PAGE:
From Hidden Lives to Positions of Influence Manchester Celebrates Pride Month with Historical Timeline of Connecticut’s LGBTQ History
After nearly 15 months of restrictions, canceled programs, and lockdowns, any reason to gather and celebrate is feeling most welcomed. But while the warmer weather and return to something more recognizable as “normal” will have many people looking ahead to beach days, the inevitable summer wedding season, and Independence Day, the Town of Manchester is taking the opportunity to look back.
Over the next six weeks, the Department of Leisure, Family and Recreation will be displaying a traveling exhibit on loan from the Connecticut Historical Society detailing the state’s long and often overlooked history of LGBTQ+ residents and the ongoing fight for equality. For many, activism surrounding LGBTQ+ equality, civil rights, and the all too often resistance to civic reform is a modern issue, something that only became a headline in the 80’s and 90’s as a result of the AIDS epidemic of the time. But for those in the LGBTQ+ community, their families, and allies, the history goes back much further and encompasses so much more than what has been reported in popular media.
Visitors to the exhibit will be able to review primary resources, such as court records, personal letters, and other documents, dating back as far as the 1600’s, when the then Puritan colony of Connecticut forced those who did not conform to the Puritan Tradition to lead secret lives in order to avoid persecution or death. While not yet identifiable as a community, there are innumerable accounts of same-sex love, transgressed gender, LGBTQ+ lives, and the fight against lives spent in isolation from the era.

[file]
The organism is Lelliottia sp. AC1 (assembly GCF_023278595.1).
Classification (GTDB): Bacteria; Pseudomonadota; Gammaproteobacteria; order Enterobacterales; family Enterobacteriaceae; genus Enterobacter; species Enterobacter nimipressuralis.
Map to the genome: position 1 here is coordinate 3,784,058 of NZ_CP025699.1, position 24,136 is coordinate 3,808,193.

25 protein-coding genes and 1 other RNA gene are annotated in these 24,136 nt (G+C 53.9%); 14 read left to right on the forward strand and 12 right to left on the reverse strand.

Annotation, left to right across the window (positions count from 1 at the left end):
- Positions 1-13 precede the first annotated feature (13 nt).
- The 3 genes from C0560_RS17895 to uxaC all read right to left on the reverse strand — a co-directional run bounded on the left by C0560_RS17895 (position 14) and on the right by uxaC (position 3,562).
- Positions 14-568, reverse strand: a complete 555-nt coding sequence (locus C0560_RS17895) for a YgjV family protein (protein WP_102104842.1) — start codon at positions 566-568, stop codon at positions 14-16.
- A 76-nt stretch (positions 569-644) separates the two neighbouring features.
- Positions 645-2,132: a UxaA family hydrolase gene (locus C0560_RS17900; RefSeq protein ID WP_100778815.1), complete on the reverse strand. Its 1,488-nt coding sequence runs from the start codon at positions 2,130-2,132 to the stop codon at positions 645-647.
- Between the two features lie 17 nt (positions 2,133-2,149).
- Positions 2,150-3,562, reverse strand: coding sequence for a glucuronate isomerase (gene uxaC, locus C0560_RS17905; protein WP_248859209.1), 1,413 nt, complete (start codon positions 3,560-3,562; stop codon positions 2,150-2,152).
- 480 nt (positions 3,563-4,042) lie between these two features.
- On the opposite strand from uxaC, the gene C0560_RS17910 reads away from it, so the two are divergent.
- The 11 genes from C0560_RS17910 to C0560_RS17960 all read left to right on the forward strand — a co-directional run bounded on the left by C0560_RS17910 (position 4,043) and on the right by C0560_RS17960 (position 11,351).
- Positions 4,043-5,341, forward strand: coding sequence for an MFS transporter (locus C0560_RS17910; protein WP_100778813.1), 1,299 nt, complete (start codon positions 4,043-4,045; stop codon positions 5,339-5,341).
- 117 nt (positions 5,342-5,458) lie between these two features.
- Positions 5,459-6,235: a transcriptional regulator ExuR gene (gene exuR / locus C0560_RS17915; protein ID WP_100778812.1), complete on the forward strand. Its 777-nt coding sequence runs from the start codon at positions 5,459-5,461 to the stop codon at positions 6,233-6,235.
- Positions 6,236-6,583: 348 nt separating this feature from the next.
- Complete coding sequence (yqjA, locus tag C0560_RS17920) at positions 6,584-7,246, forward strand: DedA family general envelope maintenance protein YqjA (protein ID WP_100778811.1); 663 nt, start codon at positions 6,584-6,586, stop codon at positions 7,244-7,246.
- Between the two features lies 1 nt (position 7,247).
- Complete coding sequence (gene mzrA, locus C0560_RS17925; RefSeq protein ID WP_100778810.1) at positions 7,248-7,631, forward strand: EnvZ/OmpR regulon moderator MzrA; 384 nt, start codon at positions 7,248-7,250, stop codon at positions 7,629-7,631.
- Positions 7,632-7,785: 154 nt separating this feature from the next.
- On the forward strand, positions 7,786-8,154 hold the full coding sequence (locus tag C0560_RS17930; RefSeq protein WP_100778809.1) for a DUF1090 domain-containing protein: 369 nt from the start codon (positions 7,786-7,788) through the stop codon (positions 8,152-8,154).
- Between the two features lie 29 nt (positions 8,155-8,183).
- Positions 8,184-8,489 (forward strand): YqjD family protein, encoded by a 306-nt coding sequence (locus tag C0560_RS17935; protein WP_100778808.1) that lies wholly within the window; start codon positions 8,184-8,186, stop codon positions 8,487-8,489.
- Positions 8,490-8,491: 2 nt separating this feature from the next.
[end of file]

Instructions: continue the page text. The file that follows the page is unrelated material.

As viewers move throughout the exhibit, they will witness the heartbreak but also the triumphs of the community alongside some of the most recognizable moments in American history. While there is little official record of the LGBTQ+ experience in Connecticut during the early 1900’s, apart from criminal records of so-called “deviant” behavior, we see the strength of the developing community brought to the state from urban centers, such as Harlem and Greenwich Village, in the form of traveling writers and performers. Prominent figures of the day from Mae West, to Katharine “Jimmy” Hepburn, Countee Cullen, and Langston Hughes defiantly expressed their queerness on Connecticut stages, leaving an indelible mark on the state’s history and helping to destroy the narrow confines that so many of their peers had been forced to hide in.
The exhibit does an exquisite job of detailing the progression of Connecticut’s LGBTQ+ history through the later part of the 1960’s, the defiance of the community in the wake of the devastating AIDS epidemic, and rise in anti-gay violence of the 1980’s, and especially the state’s role in shaping the political and social consciousness of those in positions of power and influence, thanks to groups like “The Griffin” (the state’s first gay newspaper), and vibrant outspoken activists like Victor D’Lugin, a professor at the University of Hartford who would help to shape both gay and AIDS politics for more than a decade.
LGBTQ+ history is Connecticut history and it is American history. As we turn the page on what has undoubtedly been a very dark chapter in our collective history, it feels like cause for celebration, and that is what we are aiming to do by sharing this exhibit with all of you, our friends and neighbors. But it’s worth remembering that anything good worth having has to be worth fighting for, and the fight isn’t over yet. The road to equality stretches long in front of us all and it will take generational work to not only obtain, but sustain that equality once we have it. In the words of the late Victor D’Lugin, “It’s not enough. Not enough to change laws, not even enough to change minds. We need to touch hearts and souls.”
The Historic Timeline of Connecticut’s LGBTQ+ Community will be on display in Manchester every Wednesday at the Spruce Street Farmers Market for the remainder of June and throughout the month of July.